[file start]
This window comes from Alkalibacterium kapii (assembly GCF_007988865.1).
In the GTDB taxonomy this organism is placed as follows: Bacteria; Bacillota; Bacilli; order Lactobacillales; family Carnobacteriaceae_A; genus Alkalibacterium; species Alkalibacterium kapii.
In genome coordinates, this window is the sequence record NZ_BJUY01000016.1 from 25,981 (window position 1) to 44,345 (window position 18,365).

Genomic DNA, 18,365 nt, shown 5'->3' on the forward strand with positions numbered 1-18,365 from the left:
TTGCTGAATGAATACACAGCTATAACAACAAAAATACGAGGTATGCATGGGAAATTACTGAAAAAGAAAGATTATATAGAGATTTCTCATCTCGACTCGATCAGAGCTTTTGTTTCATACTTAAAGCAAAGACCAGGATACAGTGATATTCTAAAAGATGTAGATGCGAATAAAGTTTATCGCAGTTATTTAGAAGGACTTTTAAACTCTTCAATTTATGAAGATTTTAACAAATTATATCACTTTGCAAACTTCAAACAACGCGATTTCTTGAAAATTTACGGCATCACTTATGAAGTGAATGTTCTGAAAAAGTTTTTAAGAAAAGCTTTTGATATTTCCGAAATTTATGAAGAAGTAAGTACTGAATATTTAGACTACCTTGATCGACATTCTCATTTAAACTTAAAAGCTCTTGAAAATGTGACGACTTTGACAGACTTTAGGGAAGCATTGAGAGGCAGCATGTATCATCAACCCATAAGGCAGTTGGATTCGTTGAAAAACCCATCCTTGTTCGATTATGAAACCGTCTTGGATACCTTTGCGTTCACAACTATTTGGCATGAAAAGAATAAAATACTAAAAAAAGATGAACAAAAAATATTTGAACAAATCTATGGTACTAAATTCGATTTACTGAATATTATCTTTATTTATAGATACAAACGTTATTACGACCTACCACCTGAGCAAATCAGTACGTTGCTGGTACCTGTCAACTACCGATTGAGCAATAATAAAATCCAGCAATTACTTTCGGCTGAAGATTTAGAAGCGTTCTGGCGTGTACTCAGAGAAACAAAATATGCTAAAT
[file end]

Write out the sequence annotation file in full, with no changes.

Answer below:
This window comes from Alkalibacterium kapii (assembly GCF_007988865.1).
In the GTDB taxonomy this organism is placed as follows: Bacteria; Bacillota; Bacilli; order Lactobacillales; family Carnobacteriaceae_A; genus Alkalibacterium; species Alkalibacterium kapii.
In genome coordinates, this window is the sequence record NZ_BJUY01000016.1 from 25,981 (window position 1) to 44,345 (window position 18,365).

Genomic DNA, 18,365 nt, shown 5'->3' on the forward strand with positions numbered 1-18,365 from the left:
TTGCTGAATGAATACACAGCTATAACAACAAAAATACGAGGTATGCATGGGAAATTACTGAAAAAGAAAGATTATATAGAGATTTCTCATCTCGACTCGATCAGAGCTTTTGTTTCATACTTAAAGCAAAGACCAGGATACAGTGATATTCTAAAAGATGTAGATGCGAATAAAGTTTATCGCAGTTATTTAGAAGGACTTTTAAACTCTTCAATTTATGAAGATTTTAACAAATTATATCACTTTGCAAACTTCAAACAACGCGATTTCTTGAAAATTTACGGCATCACTTATGAAGTGAATGTTCTGAAAAAGTTTTTAAGAAAAGCTTTTGATATTTCCGAAATTTATGAAGAAGTAAGTACTGAATATTTAGACTACCTTGATCGACATTCTCATTTAAACTTAAAAGCTCTTGAAAATGTGACGACTTTGACAGACTTTAGGGAAGCATTGAGAGGCAGCATGTATCATCAACCCATAAGGCAGTTGGATTCGTTGAAAAACCCATCCTTGTTCGATTATGAAACCGTCTTGGATACCTTTGCGTTCACAACTATTTGGCATGAAAAGAATAAAATACTAAAAAAAGATGAACAAAAAATATTTGAACAAATCTATGGTACTAAATTCGATTTACTGAATATTATCTTTATTTATAGATACAAACGTTATTACGACCTACCACCTGAGCAAATCAGTACGTTGCTGGTACCTGTCAACTACCGATTGAGCAATAATAAAATCCAGCAATTACTTTCGGCTGAAGATTTAGAAGCGTTCTGGCGTGTACTCAGAGAAACAAAATATGCTAAAT